Please read on to find out why they need your help.
FORCE Cancer Charity believes that anyone diagnosed with cancer deserves the best possible treatment and professional support close to home. 2017 marks the 30th anniversary of this highly respected West Country organisation. Since 1987 FORCE has been funding local research and buying equipment to improve patient care. In 2004 the charity opened a Cancer Support and Information Centre in the grounds of the Royal Devon & Exeter Hospital. The Centre is open every weekday for people needing physical, emotional, psychological and practical support at a difficult time in their lives.
FORCE also offers support and information sessions once a week in Tiverton and Okehampton with a third location in East Devon planned for 2017. All of the charity’s services are free of charge. FORCE is there to help, whatever your cancer and wherever you are on your cancer journey. Cancer brings about change in people’s lives and hearing that you or someone close to you has cancer can be a distressing experience. A diagnosis is often accompanied by a range of different emotions which can prove challenging to face alone. The FORCE Support Centre offers a relaxed and comfortable setting where patients, their families and friends can get information, advice and help. You do not need a referral, which means you can call in when it’s convenient to you.
Cornwall Air Ambulance was the first air ambulance in the UK, and for over 30 years, it has been providing a vital helicopter emergency service to the community of Cornwall and the Isles of Scilly, flying 365 days a year and attending an average of 2-3 missions every day. This dedicated purpose built and highly equipped aircraft flies at 140mph, and on average arrives on scene within 12 minutes of a 999 call, significantly reducing the time taken to get seriously ill patients the treatment they need - in hospital or on-scene. In very many cases over the last 30 years, this has made the difference between life and death.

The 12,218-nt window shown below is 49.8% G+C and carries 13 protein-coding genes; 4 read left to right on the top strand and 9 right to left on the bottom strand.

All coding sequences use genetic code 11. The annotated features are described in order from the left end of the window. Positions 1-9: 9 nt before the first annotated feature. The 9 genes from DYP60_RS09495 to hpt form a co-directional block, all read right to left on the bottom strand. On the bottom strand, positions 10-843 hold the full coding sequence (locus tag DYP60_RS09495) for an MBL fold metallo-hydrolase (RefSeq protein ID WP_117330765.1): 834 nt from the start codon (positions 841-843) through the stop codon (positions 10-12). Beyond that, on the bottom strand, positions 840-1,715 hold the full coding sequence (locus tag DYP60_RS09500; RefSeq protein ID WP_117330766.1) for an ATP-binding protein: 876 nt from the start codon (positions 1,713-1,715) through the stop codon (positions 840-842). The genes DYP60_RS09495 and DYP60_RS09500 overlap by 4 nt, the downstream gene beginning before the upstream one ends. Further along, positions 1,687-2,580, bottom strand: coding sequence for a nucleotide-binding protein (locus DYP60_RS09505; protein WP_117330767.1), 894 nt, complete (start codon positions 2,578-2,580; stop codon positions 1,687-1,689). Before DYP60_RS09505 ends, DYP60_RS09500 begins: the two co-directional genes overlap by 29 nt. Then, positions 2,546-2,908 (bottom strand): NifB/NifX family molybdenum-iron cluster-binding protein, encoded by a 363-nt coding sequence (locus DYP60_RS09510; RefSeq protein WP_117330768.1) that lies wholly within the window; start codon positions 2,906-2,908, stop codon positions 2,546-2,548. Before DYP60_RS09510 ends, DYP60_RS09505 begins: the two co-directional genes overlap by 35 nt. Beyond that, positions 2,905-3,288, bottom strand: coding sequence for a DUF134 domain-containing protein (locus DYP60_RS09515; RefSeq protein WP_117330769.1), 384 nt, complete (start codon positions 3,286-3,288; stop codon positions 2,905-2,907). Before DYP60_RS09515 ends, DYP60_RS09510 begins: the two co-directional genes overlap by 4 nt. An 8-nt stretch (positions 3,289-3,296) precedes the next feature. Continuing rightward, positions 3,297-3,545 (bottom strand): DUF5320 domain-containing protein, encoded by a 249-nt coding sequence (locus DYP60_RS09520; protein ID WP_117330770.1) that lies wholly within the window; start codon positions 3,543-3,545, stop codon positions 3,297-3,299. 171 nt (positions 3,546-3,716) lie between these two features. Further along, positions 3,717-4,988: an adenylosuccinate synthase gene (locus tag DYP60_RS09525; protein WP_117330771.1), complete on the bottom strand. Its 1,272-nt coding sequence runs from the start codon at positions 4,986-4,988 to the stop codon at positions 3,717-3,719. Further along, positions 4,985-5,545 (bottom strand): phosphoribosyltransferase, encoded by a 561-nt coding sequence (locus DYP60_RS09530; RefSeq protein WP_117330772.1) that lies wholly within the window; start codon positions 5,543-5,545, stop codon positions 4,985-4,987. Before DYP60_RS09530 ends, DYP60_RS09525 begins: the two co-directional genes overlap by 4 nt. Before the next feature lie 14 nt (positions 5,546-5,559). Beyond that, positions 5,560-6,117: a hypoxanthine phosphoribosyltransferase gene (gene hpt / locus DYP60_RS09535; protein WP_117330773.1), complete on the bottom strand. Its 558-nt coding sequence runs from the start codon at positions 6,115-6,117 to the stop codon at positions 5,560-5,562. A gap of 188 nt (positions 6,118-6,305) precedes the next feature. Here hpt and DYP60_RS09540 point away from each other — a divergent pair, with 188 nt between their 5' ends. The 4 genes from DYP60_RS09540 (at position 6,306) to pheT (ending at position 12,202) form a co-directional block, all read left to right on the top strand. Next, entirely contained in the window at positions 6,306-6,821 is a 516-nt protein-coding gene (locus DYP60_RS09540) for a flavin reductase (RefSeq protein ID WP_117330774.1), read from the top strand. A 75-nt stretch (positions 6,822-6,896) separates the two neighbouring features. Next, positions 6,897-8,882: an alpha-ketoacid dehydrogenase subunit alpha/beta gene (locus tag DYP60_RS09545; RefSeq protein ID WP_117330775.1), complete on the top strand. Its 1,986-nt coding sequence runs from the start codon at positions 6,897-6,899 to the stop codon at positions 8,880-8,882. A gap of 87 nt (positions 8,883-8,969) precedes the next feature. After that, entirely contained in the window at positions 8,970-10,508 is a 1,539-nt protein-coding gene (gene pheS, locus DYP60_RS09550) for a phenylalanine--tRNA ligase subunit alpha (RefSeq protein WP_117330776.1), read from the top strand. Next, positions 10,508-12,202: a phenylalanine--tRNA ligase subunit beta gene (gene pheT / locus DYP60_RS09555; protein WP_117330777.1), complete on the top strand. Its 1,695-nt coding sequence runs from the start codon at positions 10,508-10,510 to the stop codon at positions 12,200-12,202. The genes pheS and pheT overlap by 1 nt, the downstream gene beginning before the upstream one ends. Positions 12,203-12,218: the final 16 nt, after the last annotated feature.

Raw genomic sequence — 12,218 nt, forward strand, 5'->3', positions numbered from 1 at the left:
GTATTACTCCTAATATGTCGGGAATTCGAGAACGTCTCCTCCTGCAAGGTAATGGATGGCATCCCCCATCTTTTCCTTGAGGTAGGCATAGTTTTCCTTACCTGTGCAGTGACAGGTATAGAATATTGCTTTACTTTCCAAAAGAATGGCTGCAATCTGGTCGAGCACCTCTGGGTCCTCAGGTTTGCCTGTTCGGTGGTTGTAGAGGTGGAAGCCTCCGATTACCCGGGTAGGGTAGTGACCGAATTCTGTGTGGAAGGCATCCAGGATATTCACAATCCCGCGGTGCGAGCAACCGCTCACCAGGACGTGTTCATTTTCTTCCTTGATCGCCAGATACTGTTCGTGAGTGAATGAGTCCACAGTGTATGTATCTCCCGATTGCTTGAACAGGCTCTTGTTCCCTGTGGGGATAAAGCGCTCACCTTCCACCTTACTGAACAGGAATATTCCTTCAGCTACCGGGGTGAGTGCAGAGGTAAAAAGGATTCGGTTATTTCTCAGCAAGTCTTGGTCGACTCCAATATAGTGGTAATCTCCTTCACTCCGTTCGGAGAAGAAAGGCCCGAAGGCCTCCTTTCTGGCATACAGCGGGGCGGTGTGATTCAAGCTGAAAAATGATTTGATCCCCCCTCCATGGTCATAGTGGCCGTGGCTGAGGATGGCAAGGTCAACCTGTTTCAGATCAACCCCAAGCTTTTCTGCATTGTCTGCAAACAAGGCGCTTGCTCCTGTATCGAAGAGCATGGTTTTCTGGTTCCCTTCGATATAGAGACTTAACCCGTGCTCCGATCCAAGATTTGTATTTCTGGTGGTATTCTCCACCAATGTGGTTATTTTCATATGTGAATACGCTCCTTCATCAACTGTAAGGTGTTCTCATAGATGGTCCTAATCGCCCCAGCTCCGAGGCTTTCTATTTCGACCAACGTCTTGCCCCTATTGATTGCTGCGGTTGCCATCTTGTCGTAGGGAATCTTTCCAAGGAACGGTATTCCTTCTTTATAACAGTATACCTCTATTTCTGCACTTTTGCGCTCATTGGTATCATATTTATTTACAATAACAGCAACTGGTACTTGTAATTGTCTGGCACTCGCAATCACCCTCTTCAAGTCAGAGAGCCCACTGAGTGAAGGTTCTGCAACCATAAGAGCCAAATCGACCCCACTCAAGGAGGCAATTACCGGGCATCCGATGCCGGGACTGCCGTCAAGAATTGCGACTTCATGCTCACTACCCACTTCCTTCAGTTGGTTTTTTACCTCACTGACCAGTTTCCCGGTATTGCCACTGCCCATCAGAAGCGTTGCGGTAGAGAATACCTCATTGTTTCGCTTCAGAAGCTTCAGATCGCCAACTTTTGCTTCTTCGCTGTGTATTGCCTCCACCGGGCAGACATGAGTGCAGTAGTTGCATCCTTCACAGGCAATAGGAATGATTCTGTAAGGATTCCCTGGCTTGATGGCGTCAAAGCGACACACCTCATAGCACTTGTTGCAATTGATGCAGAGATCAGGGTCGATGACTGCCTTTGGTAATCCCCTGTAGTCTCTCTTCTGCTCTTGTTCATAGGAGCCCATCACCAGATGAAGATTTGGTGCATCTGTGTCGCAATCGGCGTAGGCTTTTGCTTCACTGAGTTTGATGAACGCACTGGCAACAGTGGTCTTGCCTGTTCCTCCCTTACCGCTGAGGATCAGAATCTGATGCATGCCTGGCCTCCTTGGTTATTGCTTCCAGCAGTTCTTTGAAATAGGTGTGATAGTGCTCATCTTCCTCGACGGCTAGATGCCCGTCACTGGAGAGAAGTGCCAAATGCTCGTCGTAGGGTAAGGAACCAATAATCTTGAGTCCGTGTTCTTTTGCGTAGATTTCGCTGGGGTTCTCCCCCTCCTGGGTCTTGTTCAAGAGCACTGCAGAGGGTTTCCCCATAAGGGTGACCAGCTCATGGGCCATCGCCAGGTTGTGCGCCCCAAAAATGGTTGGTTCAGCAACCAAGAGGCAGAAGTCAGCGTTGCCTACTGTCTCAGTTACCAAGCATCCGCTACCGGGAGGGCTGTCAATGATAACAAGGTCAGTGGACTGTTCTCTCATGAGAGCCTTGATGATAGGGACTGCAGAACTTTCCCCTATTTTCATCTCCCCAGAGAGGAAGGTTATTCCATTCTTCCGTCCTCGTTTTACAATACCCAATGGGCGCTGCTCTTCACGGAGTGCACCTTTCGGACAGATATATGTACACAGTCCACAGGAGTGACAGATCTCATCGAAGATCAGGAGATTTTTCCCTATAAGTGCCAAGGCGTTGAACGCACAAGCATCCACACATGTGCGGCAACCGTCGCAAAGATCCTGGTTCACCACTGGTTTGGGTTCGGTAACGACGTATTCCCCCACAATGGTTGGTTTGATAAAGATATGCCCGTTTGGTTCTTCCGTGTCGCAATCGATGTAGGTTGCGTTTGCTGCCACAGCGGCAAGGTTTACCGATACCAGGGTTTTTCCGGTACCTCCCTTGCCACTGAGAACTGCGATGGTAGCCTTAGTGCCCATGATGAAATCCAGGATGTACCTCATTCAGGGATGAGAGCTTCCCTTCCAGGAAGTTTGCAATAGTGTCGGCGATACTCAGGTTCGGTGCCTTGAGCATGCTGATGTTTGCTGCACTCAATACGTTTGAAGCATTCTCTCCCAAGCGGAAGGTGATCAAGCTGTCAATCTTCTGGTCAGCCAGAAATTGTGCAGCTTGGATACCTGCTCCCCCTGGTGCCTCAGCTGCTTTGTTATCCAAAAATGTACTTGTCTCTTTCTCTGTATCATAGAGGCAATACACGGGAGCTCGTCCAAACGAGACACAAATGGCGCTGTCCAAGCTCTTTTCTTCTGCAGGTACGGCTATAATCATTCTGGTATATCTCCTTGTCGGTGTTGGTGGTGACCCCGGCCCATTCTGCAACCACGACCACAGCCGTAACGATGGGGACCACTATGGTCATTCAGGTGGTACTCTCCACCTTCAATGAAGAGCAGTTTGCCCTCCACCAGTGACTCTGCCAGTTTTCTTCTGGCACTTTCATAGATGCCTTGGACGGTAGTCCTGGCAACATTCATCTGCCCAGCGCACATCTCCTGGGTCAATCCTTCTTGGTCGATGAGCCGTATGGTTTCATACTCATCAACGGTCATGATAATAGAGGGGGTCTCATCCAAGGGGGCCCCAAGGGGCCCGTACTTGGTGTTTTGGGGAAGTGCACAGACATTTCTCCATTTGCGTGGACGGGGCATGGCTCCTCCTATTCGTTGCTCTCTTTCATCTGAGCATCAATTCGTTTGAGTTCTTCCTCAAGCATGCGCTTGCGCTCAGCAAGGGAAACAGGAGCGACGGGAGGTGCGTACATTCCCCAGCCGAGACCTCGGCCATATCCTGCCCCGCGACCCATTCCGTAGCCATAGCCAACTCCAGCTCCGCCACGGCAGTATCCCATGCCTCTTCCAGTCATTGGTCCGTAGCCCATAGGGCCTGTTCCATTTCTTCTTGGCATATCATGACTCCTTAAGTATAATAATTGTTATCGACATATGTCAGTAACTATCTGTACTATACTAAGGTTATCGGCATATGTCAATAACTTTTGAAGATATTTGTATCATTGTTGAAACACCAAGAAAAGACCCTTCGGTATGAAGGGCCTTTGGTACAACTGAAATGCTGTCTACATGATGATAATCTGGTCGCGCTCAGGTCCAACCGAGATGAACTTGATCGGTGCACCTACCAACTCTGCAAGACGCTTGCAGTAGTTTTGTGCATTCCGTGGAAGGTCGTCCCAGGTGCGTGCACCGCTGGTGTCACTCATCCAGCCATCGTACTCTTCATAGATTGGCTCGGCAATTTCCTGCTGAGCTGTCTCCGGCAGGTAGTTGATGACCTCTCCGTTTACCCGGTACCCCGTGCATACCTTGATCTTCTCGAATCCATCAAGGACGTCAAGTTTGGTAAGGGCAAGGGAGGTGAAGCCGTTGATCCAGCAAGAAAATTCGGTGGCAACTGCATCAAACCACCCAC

The service attend around 700 incidents each year, with current mission numbers in excess of 26,000. Cornwall lends itself to an air ambulance service well due to its widely scattered population, remote communities, and easily congested road networks which make the use of conventional ambulances more difficult. Our beaches, cliff tops and moorland areas attract many people, some of whom participate in water sports and extreme sports, a vital part of our tourism and leisure economy, but a factor which also increases the frequency and severity of accidents.
Our distinctive helicopter remains one of the busiest in the UK yet we do not receive any central government funding for running costs and are reliant upon the support of local and regional supporters, businesses and individuals alike, to help us reach our target of £3.5m.
Eliza’s Dad, Howard, recalls: “Our beautiful 17 month daughter Eliza choked on a ball. We tried everything to dislodge it, but it was stuck in her throat. We dialled 999.” Before the ambulance could arrive, Eliza stopped breathing and Howard began CPR. “When Paramedics arrived they managed to get the ball out and got her breathing again.” From the family’s rural home near Stithians Cornwall Air Ambulance sped Eliza to Treliske Hospital in under 7 minutes. Scans at Treliske and, later, Bristol Children’s Hospital revealed Eliza had suffered brain damage. She was fighting for her life. “We were told to expect the worst,” recalls Howard. “We had Eliza christened by the Chaplain while she was still in a coma.”
A breakthrough came in June. “Eliza smiled, responding to our voices. She knew it was us. She was eventually strong enough to be brought out of the coma.” Eliza had been left with Cerebral Palsy, but she made such amazing progress that her doctors called her a ‘miracle baby’. After exactly 100 days in hospital, Eliza came home to Cornwall. “The speed with which the air ambulance responded was amazing” said Howard, “They landed in a nearby field and a passer-by drove the paramedics, Amy and Steve, to our house. The time taken to get Eliza to hospital was a major factor in her still being with us today.”